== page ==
The Hart of John: A New Apocalypse by Lawrence R. Deering

The Hart of John: A New Apocalypse

Email this review


In Deering’s (Youth Group, 2012, etc.) sequel to The Brotherhood (2013), the discovery of a hidden manuscript gives rise to a dangerous demagogue, and only the nephew of another demagogue can stop him.

This installment brings readers back into the world of Aaron Davis, the megalomaniacal founder of a mega-religion he called “The Brotherhood of Man,” an organization that united the militant wings of all the world’s faiths. In the previous book, Davis’ family members thwarted his bid for world domination, and in this new book, years have passed. William J. Hart, Aaron’s nephew and the son of documentarian Tom Hart, is a professor of ancient languages at Duke University. He’s handsome, charismatic, and initially mild-mannered, despite the shadow of his family heritage. At Duke, he meets an alumnus, Maggie Sheffield, who’s curious to know what it’s like to be related to the infamous Aaron Davis (“You mean the Messenger,” William asks sarcastically, “the Prince of Peace, the man who persecuted thousands of innocent people and sent countless others to concentration camps?”). They soon begin a romantic relationship that’s put on hold when William jets off to Turkey to investigate the possibility that his uncle, a Harvard-trained divinity student, discovered a potentially explosive alternate version of the Book of Revelation. When someone steals his uncle’s papers in Turkey, Deering’s narrative jumps into high gear, Dan Brown–style, as William, Maggie, and the author’s well-drawn cast of international characters strive to thwart the rise of another would-be dictator who’s taken dark inspiration from the new Revelation: “The Holy Scripture has confirmed what I always knew,” he says. “Satan is the master of this world.” Deering handles both the secular and the spiritual sides of his narrative with a great deal of dramatic skill and good pacing. As a result, he produces a book that is that rarest of rarities: a well-done religious thriller that will appeal to Bible-quoting Christians as well as nondenominational readers who are simply looking for a thrilling story.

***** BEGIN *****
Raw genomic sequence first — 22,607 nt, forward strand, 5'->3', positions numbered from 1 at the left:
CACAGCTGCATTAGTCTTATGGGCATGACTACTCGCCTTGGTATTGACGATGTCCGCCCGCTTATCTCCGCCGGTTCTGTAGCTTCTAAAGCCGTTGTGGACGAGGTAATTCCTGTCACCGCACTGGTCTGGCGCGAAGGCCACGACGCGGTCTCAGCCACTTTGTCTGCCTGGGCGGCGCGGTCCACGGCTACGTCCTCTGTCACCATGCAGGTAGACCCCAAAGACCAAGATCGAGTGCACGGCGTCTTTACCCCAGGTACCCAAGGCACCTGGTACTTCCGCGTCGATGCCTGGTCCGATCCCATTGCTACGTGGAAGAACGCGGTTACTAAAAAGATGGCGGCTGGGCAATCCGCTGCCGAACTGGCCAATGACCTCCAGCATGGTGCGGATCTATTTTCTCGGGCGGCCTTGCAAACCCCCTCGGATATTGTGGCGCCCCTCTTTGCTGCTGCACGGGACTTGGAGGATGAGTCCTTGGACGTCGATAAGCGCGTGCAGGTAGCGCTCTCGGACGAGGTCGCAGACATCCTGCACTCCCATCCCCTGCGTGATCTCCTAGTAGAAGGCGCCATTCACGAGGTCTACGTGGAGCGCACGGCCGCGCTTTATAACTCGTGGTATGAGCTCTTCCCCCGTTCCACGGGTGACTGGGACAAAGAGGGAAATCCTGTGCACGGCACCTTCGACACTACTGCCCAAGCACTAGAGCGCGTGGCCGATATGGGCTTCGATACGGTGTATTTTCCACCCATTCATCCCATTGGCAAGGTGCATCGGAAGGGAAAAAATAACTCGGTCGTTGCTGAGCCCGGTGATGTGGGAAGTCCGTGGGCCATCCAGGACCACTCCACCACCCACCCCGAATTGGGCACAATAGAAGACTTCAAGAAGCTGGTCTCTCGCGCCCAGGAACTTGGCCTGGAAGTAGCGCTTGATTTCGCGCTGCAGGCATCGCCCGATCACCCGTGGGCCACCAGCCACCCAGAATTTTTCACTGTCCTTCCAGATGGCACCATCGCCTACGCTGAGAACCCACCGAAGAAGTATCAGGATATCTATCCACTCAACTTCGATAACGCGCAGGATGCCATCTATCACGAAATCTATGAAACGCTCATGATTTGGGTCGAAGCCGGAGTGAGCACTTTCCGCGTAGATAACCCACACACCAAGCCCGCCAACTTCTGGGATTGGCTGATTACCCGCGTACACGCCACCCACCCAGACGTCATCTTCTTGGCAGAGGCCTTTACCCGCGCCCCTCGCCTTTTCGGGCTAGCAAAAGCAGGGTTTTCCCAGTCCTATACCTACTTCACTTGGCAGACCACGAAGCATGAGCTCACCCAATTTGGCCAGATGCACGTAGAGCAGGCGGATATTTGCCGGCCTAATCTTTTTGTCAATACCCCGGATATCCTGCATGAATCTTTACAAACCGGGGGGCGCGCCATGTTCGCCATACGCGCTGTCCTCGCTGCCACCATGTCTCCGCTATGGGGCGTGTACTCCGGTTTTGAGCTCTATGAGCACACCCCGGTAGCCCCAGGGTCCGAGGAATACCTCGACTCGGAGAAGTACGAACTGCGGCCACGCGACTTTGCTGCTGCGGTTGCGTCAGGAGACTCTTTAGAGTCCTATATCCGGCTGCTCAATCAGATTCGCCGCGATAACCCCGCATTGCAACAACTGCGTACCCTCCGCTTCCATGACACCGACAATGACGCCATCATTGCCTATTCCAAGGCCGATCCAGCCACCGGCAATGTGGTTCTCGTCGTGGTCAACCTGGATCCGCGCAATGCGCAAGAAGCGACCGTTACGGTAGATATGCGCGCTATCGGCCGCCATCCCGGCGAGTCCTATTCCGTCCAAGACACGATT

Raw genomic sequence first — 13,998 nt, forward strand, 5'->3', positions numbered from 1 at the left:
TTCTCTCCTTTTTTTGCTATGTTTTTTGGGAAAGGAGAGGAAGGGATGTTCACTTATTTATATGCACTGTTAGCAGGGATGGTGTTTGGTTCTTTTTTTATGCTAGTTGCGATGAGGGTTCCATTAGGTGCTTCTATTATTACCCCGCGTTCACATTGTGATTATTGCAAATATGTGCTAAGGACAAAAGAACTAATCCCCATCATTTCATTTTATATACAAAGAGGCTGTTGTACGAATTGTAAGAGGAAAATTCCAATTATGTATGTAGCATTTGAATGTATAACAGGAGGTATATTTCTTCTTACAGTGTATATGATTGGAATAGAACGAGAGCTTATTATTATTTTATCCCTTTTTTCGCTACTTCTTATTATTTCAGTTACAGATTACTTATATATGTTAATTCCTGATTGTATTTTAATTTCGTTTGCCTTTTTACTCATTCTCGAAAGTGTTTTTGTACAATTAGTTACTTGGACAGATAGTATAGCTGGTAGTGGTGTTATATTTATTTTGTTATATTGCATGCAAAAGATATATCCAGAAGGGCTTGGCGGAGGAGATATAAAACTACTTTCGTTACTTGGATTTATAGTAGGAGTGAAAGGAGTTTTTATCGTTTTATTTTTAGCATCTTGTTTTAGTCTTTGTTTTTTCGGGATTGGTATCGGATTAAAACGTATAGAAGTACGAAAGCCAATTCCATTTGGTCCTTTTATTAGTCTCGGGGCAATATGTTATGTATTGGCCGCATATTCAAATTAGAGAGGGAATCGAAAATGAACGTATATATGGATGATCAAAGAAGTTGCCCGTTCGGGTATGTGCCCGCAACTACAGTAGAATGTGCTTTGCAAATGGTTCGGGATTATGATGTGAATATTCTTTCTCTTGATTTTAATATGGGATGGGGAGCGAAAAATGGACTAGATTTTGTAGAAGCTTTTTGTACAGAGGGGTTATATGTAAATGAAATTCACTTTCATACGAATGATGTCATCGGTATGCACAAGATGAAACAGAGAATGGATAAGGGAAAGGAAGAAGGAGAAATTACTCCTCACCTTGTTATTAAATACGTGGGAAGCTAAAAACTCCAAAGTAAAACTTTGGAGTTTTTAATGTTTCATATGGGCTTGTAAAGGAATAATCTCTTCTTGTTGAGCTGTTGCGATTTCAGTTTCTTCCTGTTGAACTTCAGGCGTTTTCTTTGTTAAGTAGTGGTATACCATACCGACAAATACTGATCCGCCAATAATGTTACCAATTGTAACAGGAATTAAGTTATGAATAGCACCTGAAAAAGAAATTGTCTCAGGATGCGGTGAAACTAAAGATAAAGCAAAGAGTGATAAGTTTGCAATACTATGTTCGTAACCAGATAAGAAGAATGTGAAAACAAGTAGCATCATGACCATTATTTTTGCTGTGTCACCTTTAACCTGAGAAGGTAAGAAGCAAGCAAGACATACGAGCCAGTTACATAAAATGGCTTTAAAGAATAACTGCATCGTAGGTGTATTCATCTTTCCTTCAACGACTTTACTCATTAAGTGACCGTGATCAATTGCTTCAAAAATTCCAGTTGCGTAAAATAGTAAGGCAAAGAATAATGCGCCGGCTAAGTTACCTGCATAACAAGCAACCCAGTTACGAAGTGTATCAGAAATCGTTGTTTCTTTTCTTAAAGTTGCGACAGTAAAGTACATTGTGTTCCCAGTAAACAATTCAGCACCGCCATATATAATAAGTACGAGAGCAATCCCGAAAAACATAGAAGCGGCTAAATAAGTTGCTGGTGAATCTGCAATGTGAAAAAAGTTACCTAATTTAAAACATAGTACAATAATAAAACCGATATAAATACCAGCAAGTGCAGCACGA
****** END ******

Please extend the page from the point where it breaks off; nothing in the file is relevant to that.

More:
A tense, thought-provoking thriller about the power of revealed Scripture.

Publisher: Dog Ear
Program: Kirkus Indie
Review Posted Online:


FictionTHE SOUL OF THE MATTER by Bruce Buff
by Bruce Buff